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TitleBiocatalysis [electronic resource] / edited by Daniel A. Abramowicz
ImprintDordrecht : Springer Netherlands : Imprint: Springer, 1990
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Descript XXVIII, 400 p. 24 illus. online resource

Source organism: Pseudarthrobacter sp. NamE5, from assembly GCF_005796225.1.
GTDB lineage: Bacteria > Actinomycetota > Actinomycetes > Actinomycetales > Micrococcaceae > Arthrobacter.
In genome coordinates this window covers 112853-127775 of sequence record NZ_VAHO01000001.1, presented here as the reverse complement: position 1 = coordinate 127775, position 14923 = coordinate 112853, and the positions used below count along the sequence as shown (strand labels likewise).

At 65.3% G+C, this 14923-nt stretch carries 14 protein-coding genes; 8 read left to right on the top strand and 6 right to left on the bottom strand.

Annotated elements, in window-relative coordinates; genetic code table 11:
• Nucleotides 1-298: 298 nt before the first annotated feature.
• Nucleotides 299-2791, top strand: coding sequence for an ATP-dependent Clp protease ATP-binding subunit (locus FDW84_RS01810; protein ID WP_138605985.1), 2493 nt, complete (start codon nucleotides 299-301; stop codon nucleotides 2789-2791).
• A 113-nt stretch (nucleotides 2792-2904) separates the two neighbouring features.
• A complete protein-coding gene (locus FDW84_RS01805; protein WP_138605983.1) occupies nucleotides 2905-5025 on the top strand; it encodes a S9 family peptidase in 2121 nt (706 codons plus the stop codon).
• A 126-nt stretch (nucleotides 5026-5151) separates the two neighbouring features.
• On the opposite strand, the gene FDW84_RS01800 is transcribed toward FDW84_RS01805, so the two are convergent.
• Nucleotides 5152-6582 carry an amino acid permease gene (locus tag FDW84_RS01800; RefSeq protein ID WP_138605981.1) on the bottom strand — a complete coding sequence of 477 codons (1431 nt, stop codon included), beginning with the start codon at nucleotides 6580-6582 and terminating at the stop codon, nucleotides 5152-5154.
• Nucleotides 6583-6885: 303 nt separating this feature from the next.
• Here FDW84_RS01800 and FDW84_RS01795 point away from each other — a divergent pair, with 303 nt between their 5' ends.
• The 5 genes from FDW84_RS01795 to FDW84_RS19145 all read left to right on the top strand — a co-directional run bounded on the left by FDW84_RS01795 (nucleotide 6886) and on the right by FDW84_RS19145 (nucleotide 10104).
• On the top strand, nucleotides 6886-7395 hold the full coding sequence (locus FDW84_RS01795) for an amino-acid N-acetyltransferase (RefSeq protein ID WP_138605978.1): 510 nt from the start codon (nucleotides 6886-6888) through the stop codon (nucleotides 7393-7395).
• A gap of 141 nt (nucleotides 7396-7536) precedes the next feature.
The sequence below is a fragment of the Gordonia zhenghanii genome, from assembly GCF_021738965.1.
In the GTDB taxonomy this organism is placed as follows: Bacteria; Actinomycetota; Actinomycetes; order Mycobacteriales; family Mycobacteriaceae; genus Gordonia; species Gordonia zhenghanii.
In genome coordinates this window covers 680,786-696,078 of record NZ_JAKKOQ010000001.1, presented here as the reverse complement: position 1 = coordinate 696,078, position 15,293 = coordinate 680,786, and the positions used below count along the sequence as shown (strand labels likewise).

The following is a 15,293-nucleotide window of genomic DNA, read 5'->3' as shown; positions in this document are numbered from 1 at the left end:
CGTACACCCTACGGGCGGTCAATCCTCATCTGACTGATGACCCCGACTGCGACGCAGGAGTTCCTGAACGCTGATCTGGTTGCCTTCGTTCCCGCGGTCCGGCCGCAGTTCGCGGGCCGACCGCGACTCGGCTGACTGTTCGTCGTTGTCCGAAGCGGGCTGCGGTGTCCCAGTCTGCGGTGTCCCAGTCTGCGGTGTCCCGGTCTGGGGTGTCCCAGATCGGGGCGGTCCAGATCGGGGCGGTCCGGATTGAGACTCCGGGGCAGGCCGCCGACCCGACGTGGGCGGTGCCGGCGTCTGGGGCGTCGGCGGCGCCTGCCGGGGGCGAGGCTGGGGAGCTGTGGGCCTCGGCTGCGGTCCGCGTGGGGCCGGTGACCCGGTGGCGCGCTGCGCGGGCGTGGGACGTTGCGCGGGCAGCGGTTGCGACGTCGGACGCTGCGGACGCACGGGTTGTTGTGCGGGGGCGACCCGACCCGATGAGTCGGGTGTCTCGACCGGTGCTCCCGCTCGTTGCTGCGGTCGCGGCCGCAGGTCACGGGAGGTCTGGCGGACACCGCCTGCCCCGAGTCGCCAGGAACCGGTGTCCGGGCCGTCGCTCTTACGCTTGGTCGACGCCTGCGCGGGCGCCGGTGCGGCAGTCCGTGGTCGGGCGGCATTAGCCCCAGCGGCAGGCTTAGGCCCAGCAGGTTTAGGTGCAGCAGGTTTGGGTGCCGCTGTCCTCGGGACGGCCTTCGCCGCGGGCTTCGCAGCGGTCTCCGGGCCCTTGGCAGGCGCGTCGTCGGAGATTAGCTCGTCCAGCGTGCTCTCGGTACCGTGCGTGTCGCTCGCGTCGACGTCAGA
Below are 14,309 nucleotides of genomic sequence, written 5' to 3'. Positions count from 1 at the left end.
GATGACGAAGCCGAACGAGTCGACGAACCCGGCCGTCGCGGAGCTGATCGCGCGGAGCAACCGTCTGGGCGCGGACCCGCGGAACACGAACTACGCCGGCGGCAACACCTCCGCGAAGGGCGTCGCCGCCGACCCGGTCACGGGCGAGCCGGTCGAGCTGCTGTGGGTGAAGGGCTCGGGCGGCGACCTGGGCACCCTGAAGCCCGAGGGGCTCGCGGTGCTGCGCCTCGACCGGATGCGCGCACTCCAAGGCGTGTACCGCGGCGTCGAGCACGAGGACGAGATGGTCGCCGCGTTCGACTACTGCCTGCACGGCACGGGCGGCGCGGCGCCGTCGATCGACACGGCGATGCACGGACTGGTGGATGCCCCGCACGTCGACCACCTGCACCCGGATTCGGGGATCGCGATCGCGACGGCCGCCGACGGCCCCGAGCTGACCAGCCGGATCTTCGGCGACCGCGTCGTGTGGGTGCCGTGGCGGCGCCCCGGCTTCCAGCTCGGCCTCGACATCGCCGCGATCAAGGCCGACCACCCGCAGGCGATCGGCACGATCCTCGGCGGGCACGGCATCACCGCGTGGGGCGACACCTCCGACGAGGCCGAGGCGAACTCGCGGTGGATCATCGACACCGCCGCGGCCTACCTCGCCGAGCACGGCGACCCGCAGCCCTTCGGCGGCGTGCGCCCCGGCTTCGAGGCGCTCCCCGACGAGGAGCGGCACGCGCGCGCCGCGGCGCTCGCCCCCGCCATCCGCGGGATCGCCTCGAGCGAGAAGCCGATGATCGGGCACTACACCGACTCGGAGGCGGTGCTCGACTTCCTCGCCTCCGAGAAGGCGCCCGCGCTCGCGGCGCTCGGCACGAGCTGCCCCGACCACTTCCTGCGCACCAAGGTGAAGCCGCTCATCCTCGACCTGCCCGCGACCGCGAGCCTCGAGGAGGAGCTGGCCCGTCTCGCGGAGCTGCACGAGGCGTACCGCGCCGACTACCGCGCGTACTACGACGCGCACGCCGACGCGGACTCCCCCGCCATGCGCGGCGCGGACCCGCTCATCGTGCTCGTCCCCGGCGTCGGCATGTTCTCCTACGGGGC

The action of enzymes fascinated mankind long before they were recยญ ognized for the complex chemicals that they are. The first application of these remarkable compounds to produce ethanol by fermentation is lost to antiquity. Payer and Persoz (Ann. Chim. Phys. , 53, 73 (1833ii)) appear to have provided the first step toward understanding this comยญ plex area when they reported the isolation of diastase in 1833. These workers showed that diastase could catalyze the hydrolysis of starches to sugars. Somewhat earlier Kirchhoff (Schwigger's Journal, 4, 108 (1812)) had shown that a small amount of dilute acid could hydrolyze a seemingly endless amount of starch to sugars. The genius of Berzelius recognized the commonality of these two observations in connection with a few other isolated observations and in 1834 coined the term catalysis to describe such actions. Professor Leibig was one of the giants of the chemical world in 1840. In addition to his own work, Liebig was training the world's next generation of chemists in his laboratory in Giessen. This cadre of chemists were very impressed by the master teacher so that is it only natural that Liebig's views should dominate with this next generation of chemists. Leibig was, in the 1830s and 1840s, developing his mastery of agricultural chemistry. The mechanism of putrefication was of great concern to Leibig, and he turned to the newly defined area of catalysis for an explanation